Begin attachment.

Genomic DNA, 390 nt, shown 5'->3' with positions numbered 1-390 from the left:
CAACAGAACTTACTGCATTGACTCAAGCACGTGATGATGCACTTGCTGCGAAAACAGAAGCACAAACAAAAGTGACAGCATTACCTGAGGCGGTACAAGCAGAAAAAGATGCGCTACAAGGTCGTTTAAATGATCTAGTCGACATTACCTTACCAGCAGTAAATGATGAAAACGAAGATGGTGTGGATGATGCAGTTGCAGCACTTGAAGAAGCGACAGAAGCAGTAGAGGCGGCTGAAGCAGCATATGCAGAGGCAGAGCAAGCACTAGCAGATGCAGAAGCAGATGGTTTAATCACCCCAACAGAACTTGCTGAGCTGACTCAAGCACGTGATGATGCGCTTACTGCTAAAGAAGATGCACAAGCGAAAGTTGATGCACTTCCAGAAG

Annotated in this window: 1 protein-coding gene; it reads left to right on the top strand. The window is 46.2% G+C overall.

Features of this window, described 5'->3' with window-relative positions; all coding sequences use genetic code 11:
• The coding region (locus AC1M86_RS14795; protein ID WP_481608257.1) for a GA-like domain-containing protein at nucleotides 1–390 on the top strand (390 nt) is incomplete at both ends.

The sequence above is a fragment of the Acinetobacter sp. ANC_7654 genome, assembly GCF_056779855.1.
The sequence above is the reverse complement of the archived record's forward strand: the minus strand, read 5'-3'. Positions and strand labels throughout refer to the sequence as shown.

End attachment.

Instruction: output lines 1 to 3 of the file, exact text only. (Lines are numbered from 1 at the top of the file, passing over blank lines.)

Genomic DNA, 390 nt, shown 5'->3' with positions numbered 1-390 from the left:
CAACAGAACTTACTGCATTGACTCAAGCACGTGATGATGCACTTGCTGCGAAAACAGAAGCACAAACAAAAGTGACAGCATTACCTGAGGCGGTACAAGCAGAAAAAGATGCGCTACAAGGTCGTTTAAATGATCTAGTCGACATTACCTTACCAGCAGTAAATGATGAAAACGAAGATGGTGTGGATGATGCAGTTGCAGCACTTGAAGAAGCGACAGAAGCAGTAGAGGCGGCTGAAGCAGCATATGCAGAGGCAGAGCAAGCACTAGCAGATGCAGAAGCAGATGGTTTAATCACCCCAACAGAACTTGCTGAGCTGACTCAAGCACGTGATGATGCGCTTACTGCTAAAGAAGATGCACAAGCGAAAGTTGATGCACTTCCAGAAG

Annotated in this window: 1 protein-coding gene; it reads left to right on the top strand. The window is 46.2% G+C overall.